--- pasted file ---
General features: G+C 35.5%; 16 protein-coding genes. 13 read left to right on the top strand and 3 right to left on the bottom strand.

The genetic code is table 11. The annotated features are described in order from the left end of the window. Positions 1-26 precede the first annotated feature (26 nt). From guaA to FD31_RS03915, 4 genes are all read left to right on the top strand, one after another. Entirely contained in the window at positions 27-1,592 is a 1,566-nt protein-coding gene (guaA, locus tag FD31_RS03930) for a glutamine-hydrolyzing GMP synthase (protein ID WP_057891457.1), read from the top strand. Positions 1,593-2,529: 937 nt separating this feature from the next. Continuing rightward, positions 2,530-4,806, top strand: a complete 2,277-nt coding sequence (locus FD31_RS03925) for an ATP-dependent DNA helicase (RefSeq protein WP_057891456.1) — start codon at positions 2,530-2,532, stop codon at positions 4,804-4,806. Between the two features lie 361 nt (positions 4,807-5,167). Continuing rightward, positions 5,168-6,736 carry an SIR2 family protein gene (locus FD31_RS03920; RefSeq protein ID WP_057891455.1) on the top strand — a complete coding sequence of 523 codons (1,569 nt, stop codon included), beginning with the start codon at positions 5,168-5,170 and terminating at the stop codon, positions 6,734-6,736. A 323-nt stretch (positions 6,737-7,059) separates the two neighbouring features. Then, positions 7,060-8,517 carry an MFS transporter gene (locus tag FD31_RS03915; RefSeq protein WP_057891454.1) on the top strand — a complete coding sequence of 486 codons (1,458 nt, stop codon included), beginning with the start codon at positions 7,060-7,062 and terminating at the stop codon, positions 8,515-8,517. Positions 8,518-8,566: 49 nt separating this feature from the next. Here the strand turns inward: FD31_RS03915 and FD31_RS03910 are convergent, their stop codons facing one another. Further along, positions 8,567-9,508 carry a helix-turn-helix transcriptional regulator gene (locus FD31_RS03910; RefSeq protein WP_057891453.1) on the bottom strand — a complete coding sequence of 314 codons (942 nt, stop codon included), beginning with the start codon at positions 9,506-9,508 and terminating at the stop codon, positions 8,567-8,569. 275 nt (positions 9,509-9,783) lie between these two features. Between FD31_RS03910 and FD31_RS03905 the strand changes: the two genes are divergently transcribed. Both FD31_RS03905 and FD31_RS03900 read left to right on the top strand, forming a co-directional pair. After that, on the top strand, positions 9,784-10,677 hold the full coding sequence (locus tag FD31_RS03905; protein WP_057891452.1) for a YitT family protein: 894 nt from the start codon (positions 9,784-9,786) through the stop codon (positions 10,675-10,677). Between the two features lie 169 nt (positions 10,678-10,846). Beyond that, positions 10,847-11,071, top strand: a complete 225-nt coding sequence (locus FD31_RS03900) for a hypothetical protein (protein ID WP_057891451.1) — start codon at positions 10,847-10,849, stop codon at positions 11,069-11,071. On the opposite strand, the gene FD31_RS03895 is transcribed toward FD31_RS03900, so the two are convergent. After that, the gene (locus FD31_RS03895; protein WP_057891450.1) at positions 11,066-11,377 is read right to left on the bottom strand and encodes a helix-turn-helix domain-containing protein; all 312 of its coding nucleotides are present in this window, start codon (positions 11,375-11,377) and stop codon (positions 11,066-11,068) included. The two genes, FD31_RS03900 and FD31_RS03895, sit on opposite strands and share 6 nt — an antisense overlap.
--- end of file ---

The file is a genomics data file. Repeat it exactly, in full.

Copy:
General features: G+C 35.5%; 16 protein-coding genes. 13 read left to right on the top strand and 3 right to left on the bottom strand.

The genetic code is table 11. The annotated features are described in order from the left end of the window. Positions 1-26 precede the first annotated feature (26 nt). From guaA to FD31_RS03915, 4 genes are all read left to right on the top strand, one after another. Entirely contained in the window at positions 27-1,592 is a 1,566-nt protein-coding gene (guaA, locus tag FD31_RS03930) for a glutamine-hydrolyzing GMP synthase (protein ID WP_057891457.1), read from the top strand. Positions 1,593-2,529: 937 nt separating this feature from the next. Continuing rightward, positions 2,530-4,806, top strand: a complete 2,277-nt coding sequence (locus FD31_RS03925) for an ATP-dependent DNA helicase (RefSeq protein WP_057891456.1) — start codon at positions 2,530-2,532, stop codon at positions 4,804-4,806. Between the two features lie 361 nt (positions 4,807-5,167). Continuing rightward, positions 5,168-6,736 carry an SIR2 family protein gene (locus FD31_RS03920; RefSeq protein ID WP_057891455.1) on the top strand — a complete coding sequence of 523 codons (1,569 nt, stop codon included), beginning with the start codon at positions 5,168-5,170 and terminating at the stop codon, positions 6,734-6,736. A 323-nt stretch (positions 6,737-7,059) separates the two neighbouring features. Then, positions 7,060-8,517 carry an MFS transporter gene (locus tag FD31_RS03915; RefSeq protein WP_057891454.1) on the top strand — a complete coding sequence of 486 codons (1,458 nt, stop codon included), beginning with the start codon at positions 7,060-7,062 and terminating at the stop codon, positions 8,515-8,517. Positions 8,518-8,566: 49 nt separating this feature from the next. Here the strand turns inward: FD31_RS03915 and FD31_RS03910 are convergent, their stop codons facing one another. Further along, positions 8,567-9,508 carry a helix-turn-helix transcriptional regulator gene (locus FD31_RS03910; RefSeq protein WP_057891453.1) on the bottom strand — a complete coding sequence of 314 codons (942 nt, stop codon included), beginning with the start codon at positions 9,506-9,508 and terminating at the stop codon, positions 8,567-8,569. 275 nt (positions 9,509-9,783) lie between these two features. Between FD31_RS03910 and FD31_RS03905 the strand changes: the two genes are divergently transcribed. Both FD31_RS03905 and FD31_RS03900 read left to right on the top strand, forming a co-directional pair. After that, on the top strand, positions 9,784-10,677 hold the full coding sequence (locus tag FD31_RS03905; protein WP_057891452.1) for a YitT family protein: 894 nt from the start codon (positions 9,784-9,786) through the stop codon (positions 10,675-10,677). Between the two features lie 169 nt (positions 10,678-10,846). Beyond that, positions 10,847-11,071, top strand: a complete 225-nt coding sequence (locus FD31_RS03900) for a hypothetical protein (protein ID WP_057891451.1) — start codon at positions 10,847-10,849, stop codon at positions 11,069-11,071. On the opposite strand, the gene FD31_RS03895 is transcribed toward FD31_RS03900, so the two are convergent. After that, the gene (locus FD31_RS03895; protein WP_057891450.1) at positions 11,066-11,377 is read right to left on the bottom strand and encodes a helix-turn-helix domain-containing protein; all 312 of its coding nucleotides are present in this window, start codon (positions 11,375-11,377) and stop codon (positions 11,066-11,068) included. The two genes, FD31_RS03900 and FD31_RS03895, sit on opposite strands and share 6 nt — an antisense overlap.